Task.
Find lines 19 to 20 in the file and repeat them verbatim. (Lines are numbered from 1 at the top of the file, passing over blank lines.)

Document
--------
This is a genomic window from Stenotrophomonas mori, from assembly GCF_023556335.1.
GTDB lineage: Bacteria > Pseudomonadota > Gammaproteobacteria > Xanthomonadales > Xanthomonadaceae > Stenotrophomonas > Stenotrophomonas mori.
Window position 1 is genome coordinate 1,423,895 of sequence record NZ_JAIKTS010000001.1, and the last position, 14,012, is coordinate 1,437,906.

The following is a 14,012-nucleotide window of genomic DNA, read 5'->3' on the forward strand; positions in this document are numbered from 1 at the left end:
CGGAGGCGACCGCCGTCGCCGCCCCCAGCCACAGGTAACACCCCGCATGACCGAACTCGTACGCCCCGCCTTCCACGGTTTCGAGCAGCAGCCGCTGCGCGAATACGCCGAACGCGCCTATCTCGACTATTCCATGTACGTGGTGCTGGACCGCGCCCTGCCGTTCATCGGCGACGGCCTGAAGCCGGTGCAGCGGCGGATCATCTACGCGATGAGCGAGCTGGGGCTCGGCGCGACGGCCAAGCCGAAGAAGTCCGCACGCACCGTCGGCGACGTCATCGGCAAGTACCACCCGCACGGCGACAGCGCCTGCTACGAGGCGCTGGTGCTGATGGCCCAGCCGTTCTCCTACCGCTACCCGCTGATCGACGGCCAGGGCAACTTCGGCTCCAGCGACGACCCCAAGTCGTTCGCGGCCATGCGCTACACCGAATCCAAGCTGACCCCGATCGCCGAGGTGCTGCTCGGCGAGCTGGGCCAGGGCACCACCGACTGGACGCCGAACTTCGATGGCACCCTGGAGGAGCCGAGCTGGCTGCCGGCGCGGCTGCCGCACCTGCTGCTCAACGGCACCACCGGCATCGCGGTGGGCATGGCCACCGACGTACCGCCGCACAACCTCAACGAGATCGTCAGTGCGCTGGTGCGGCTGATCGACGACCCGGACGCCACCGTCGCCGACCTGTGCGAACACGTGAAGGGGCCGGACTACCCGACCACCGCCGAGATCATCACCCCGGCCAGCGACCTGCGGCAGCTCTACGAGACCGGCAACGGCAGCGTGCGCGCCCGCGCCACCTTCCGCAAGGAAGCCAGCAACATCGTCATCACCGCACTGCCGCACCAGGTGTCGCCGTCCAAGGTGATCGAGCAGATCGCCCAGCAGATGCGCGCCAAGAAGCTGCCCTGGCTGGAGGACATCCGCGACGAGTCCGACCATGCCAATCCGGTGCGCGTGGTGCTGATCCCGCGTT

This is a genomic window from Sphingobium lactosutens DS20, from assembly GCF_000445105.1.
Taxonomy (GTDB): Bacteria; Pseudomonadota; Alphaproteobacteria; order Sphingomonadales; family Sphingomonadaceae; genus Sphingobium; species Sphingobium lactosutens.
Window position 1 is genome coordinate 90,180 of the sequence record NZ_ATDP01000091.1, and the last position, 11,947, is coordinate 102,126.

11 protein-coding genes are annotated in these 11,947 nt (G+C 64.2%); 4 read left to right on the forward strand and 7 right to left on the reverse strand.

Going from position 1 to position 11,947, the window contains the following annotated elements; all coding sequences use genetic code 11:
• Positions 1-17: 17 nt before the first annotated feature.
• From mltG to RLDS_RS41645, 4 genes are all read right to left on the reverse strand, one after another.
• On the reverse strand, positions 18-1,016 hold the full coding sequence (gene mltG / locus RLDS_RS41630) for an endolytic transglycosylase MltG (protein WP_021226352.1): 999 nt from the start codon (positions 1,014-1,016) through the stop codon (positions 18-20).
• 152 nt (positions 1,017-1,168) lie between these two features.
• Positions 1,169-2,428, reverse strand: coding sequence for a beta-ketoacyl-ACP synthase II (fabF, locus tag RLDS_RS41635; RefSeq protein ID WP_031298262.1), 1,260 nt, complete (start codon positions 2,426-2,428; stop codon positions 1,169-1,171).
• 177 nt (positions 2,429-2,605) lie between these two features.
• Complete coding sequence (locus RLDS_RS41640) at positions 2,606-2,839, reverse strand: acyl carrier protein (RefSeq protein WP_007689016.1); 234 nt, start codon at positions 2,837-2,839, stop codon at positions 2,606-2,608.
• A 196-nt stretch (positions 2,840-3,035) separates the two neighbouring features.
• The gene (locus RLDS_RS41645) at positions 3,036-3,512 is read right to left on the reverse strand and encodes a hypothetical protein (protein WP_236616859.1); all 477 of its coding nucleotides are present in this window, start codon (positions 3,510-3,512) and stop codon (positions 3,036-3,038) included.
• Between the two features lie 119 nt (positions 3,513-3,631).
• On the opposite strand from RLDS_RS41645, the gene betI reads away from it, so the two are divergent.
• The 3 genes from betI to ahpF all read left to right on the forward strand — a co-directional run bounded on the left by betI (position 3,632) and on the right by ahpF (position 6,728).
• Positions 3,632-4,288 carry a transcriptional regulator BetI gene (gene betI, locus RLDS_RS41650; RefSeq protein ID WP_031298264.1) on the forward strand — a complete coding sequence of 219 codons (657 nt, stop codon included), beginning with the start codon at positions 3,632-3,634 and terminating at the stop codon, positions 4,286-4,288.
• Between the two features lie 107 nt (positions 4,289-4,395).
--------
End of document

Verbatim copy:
• The gene (locus RLDS_RS41645) at positions 3,036-3,512 is read right to left on the reverse strand and encodes a hypothetical protein (protein WP_236616859.1); all 477 of its coding nucleotides are present in this window, start codon (positions 3,510-3,512) and stop codon (positions 3,036-3,038) included.
• Between the two features lie 119 nt (positions 3,513-3,631).